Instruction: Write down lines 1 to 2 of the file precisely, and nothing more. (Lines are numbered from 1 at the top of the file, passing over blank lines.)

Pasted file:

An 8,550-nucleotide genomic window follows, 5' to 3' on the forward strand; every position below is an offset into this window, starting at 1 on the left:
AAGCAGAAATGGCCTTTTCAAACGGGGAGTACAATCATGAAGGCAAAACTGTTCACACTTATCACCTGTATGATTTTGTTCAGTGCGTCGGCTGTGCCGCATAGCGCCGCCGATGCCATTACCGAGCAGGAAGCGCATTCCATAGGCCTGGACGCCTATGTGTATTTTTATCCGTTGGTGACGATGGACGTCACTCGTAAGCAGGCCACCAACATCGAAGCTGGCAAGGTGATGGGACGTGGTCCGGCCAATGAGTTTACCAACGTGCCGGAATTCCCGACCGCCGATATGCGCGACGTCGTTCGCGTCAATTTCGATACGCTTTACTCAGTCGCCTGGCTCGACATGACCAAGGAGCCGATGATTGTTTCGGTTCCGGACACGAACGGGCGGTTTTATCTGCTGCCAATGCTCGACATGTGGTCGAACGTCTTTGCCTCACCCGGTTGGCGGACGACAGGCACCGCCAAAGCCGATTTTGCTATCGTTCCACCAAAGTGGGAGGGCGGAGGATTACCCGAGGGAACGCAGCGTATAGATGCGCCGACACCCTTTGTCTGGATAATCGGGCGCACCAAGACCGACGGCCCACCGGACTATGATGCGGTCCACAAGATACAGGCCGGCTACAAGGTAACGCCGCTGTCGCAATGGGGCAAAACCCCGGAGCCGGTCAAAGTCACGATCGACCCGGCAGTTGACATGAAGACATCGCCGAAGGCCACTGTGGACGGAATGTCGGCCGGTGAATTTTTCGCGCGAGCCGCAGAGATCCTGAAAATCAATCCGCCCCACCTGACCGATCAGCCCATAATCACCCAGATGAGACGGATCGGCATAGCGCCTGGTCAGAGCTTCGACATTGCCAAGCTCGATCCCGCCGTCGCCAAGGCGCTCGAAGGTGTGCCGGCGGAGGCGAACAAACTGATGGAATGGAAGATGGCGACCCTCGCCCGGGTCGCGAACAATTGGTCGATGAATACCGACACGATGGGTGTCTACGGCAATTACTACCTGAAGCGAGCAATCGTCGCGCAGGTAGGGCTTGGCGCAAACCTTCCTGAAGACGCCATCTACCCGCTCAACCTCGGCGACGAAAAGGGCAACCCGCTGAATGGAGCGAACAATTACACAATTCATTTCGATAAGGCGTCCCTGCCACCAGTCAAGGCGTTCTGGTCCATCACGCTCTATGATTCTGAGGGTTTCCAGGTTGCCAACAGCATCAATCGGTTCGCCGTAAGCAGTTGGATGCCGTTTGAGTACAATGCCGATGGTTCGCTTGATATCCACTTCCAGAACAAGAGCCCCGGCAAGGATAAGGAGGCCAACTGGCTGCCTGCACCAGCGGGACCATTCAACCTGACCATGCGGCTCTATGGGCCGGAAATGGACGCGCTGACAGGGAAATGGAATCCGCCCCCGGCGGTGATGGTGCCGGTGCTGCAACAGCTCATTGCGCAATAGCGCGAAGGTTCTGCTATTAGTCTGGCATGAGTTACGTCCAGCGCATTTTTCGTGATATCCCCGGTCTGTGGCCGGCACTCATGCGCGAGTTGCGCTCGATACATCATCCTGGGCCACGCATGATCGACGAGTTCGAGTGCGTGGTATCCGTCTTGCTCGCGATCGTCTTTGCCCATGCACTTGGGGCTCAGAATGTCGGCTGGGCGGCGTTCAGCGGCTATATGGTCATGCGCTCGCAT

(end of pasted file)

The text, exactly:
An 8,550-nucleotide genomic window follows, 5' to 3' on the forward strand; every position below is an offset into this window, starting at 1 on the left:
AAGCAGAAATGGCCTTTTCAAACGGGGAGTACAATCATGAAGGCAAAACTGTTCACACTTATCACCTGTATGATTTTGTTCAGTGCGTCGGCTGTGCCGCATAGCGCCGCCGATGCCATTACCGAGCAGGAAGCGCATTCCATAGGCCTGGACGCCTATGTGTATTTTTATCCGTTGGTGACGATGGACGTCACTCGTAAGCAGGCCACCAACATCGAAGCTGGCAAGGTGATGGGACGTGGTCCGGCCAATGAGTTTACCAACGTGCCGGAATTCCCGACCGCCGATATGCGCGACGTCGTTCGCGTCAATTTCGATACGCTTTACTCAGTCGCCTGGCTCGACATGACCAAGGAGCCGATGATTGTTTCGGTTCCGGACACGAACGGGCGGTTTTATCTGCTGCCAATGCTCGACATGTGGTCGAACGTCTTTGCCTCACCCGGTTGGCGGACGACAGGCACCGCCAAAGCCGATTTTGCTATCGTTCCACCAAAGTGGGAGGGCGGAGGATTACCCGAGGGAACGCAGCGTATAGATGCGCCGACACCCTTTGTCTGGATAATCGGGCGCACCAAGACCGACGGCCCACCGGACTATGATGCGGTCCACAAGATACAGGCCGGCTACAAGGTAACGCCGCTGTCGCAATGGGGCAAAACCCCGGAGCCGGTCAAAGTCACGATCGACCCGGCAGTTGACATGAAGACATCGCCGAAGGCCACTGTGGACGGAATGTCGGCCGGTGAATTTTTCGCGCGAGCCGCAGAGATCCTGAAAATCAATCCGCCCCACCTGACCGATCAGCCCATAATCACCCAGATGAGACGGATCGGCATAGCGCCTGGTCAGAGCTTCGACATTGCCAAGCTCGATCCCGCCGTCGCCAAGGCGCTCGAAGGTGTGCCGGCGGAGGCGAACAAACTGATGGAATGGAAGATGGCGACCCTCGCCCGGGTCGCGAACAATTGGTCGATGAATACCGACACGATGGGTGTCTACGGCAATTACTACCTGAAGCGAGCAATCGTCGCGCAGGTAGGGCTTGGCGCAAACCTTCCTGAAGACGCCATCTACCCGCTCAACCTCGGCGACGAAAAGGGCAACCCGCTGAATGGAGCGAACAATTACACAATTCATTTCGATAAGGCGTCCCTGCCACCAGTCAAGGCGTTCTGGTCCATCACGCTCTATGATTCTGAGGGTTTCCAGGTTGCCAACAGCATCAATCGGTTCGCCGTAAGCAGTTGGATGCCGTTTGAGTACAATGCCGATGGTTCGCTTGATATCCACTTCCAGAACAAGAGCCCCGGCAAGGATAAGGAGGCCAACTGGCTGCCTGCACCAGCGGGACCATTCAACCTGACCATGCGGCTCTATGGGCCGGAAATGGACGCGCTGACAGGGAAATGGAATCCGCCCCCGGCGGTGATGGTGCCGGTGCTGCAACAGCTCATTGCGCAATAGCGCGAAGGTTCTGCTATTAGTCTGGCATGAGTTACGTCCAGCGCATTTTTCGTGATATCCCCGGTCTGTGGCCGGCACTCATGCGCGAGTTGCGCTCGATACATCATCCTGGGCCACGCATGATCGACGAGTTCGAGTGCGTGGTATCCGTCTTGCTCGCGATCGTCTTTGCCCATGCACTTGGGGCTCAGAATGTCGGCTGGGCGGCGTTCAGCGGCTATATGGTCATGCGCTCGCAT